Childcare Infrastructure Is A Solution But Not THE Solution

Welcome to my weekly Q&A roundup. (Scroll down to find the Q&A.)

If this is your first time here, welcome. I spend a fair amount of time speaking at events and conferences. At the end of my presentations, I leave space for audience members to ask questions — tough questions, brave questions, you name it. The level of candor and curiosity always inspires me, and I want to share that sentiment with you. So each week, I pick one question that I believe others would find most instructive and publish my response to it here.

The purpose of this weekly tradition is transparency and inclusivity.

  • Transparency: a behind-the-scenes look at my day-to-day.
  • Inclusivity: bringing others along in the journey.

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Childcare Is One Piece Of A Large Puzzle

Question:

I just read your article about getting women back to work after the pandemic. Why didn’t you mention expanding child care infrastructure as a way to bring women back into the paid labor force? Having reliable childcare was a huge reason for me to return to work after the birth of my child (and I know I’m not alone in saying that).

Answer:

Note: the article referenced in the question above is Childcare alone won’t solve our economic woes. This is how to get women back to work.

I’m a breadwinner mom who supports a family of four. During the pandemic, I joined the “sandwich generation” as I began taking care of my Mum who was diagnosed with terminal cancer. I moved my Mum from her home in California to my home in Colorado so I could take care of her during her final months.

I tell you this because I get it. As people with families to care for, we don’t punch out at the end of the day. We don’t have nights and weekends off. We have economic priorities and we have kinship priorities. Oftentimes, these priorities overlap and when they do, we’re shoved between a rock and a hard place.

We are among the 53 million people who provide unpaid care to adult family members. The 16 million breadwinner moms who support 28 million children. The 41 million working parents who have children at home.

The economic value of our unpaid care labor represents 40% of GDP. So yes, expanding US care infrastructure matters. Full stop. Pandemic or no pandemic, our economy relies on the (paid and unpaid) labor of caretakers.

However, as I alluded to in my Fast Company article, we can’t focus all our problem-solving energy on caregiving as the solution to override women’s declining labor force participation.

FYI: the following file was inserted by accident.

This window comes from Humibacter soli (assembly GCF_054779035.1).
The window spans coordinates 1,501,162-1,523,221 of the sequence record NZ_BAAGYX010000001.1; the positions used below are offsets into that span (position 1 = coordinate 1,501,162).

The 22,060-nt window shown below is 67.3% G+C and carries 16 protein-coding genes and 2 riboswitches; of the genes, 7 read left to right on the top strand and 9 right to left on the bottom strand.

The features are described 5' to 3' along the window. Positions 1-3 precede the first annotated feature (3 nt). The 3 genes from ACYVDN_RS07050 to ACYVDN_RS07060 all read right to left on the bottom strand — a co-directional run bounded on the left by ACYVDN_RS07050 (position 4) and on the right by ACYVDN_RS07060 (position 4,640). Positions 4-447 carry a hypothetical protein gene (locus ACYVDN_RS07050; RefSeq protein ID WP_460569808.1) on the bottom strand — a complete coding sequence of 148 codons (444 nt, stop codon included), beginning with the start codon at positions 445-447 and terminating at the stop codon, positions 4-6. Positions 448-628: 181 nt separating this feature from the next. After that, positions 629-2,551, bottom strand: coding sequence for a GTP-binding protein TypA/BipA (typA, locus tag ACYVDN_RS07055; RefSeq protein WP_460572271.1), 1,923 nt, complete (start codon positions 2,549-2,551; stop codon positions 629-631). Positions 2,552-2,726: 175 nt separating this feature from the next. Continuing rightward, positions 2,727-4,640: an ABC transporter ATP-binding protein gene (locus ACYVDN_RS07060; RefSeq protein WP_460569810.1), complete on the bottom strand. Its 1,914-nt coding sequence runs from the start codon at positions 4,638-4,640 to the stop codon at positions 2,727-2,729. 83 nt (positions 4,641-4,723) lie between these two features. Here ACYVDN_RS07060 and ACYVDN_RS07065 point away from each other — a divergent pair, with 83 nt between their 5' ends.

It Will Take More Than Childcare To Bring Women Back To Work

It will take more than childcare to bring women back to work. Let’s look at a recent Morning Consult report to understand why.

Among people* who worked pre-pandemic but are no longer in the labor force, financial considerations are the most important factor driving their decisions to re-enter the workforce.

  • 40% of people would consider re-entering the workforce if their spouse or partner lost income.
  • 33% of people would consider re-entering the workforce if they could revive better pay.
  • 27% of people would consider re-entering the workforce if they had fewer childcare obligations.
  • 13% of people would consider re-entering the workforce if their children’s schools reopened.

In other words, financial concerns outrank childcare concerns for those who are considering whether to return to the paid labor force.

Moreover, an analysis from the Peterson Institute for International Economics concluded that childcare challenges during the pandemic “do not appear to be a meaningful driver of the slow employment recovery.”

Parents with young children — and mothers specifically — accounted for a negligible share of aggregate job loss between Q1 2020 and Q1 2021.

Between Q1 2020 and Q1 2021:

  • The employment rate fell by 5.7% (3.9 %-pts) for women with at least one child under 13 living at home, whereas…
  • The employment rate fell by 5.0% (2.6 %-pts) for women without a child under 13 living at home.

These reports do not discount the immense burden many women carry as they toggle between being an employee and being a parent. Rather, they provide visibility to some of the biggest barriers holding women and our economy back. Once we identify these barriers, we can create solutions to break them down.

Key take-away: We need to look at the big picture when brainstorming ideas to rebuild a more inclusive and equitable economy. Childcare is one piece of a large, complex puzzle.

If you’re curious about the solutions that I propose to rebuild a more inclusive and equitable economy (there are three of them), my Fast Company article will catch you up to speed. Read it here.

*The Morning Consult report did not gender-disaggregate their data. However, we can presume women constitute the majority of people classified as employed pre-pandemic but no longer in the workforce based on the data we have on paid and unpaid labor during the pandemic.

This article was first published on my website.

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© 2021 Katica Roy™, Inc.

CEO of Pipeline Equity | Gender Economist | Award-Winning Leader | On a mission to achieve gender equity, once and for all. www.pipelineequity.com